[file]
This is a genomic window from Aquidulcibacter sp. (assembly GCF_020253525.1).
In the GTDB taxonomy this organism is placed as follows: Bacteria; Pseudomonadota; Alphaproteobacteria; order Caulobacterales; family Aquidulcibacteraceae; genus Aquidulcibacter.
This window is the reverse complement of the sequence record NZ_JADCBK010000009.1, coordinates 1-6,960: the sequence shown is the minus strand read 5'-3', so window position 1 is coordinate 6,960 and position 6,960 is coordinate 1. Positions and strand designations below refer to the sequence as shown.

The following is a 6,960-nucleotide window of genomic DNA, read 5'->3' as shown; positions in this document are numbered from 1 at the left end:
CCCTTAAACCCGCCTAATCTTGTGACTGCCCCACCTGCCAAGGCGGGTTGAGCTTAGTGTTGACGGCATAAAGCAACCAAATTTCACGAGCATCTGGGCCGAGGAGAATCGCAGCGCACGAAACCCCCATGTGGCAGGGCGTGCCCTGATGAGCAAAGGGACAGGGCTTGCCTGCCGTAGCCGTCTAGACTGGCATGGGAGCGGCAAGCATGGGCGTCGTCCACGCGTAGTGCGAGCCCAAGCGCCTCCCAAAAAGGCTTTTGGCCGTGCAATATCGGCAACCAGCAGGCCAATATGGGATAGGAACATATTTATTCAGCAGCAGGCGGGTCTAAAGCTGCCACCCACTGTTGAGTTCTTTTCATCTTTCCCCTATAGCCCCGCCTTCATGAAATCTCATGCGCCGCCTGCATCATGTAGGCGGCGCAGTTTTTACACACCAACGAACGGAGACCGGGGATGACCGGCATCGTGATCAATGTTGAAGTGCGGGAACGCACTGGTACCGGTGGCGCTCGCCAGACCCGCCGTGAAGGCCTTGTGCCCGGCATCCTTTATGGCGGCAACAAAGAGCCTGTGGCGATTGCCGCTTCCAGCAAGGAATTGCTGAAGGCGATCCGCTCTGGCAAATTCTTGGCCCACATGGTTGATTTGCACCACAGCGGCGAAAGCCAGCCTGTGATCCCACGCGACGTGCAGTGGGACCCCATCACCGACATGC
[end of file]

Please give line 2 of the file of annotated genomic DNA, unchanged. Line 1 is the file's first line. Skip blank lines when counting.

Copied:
In the GTDB taxonomy this organism is placed as follows: Bacteria; Pseudomonadota; Alphaproteobacteria; order Caulobacterales; family Aquidulcibacteraceae; genus Aquidulcibacter.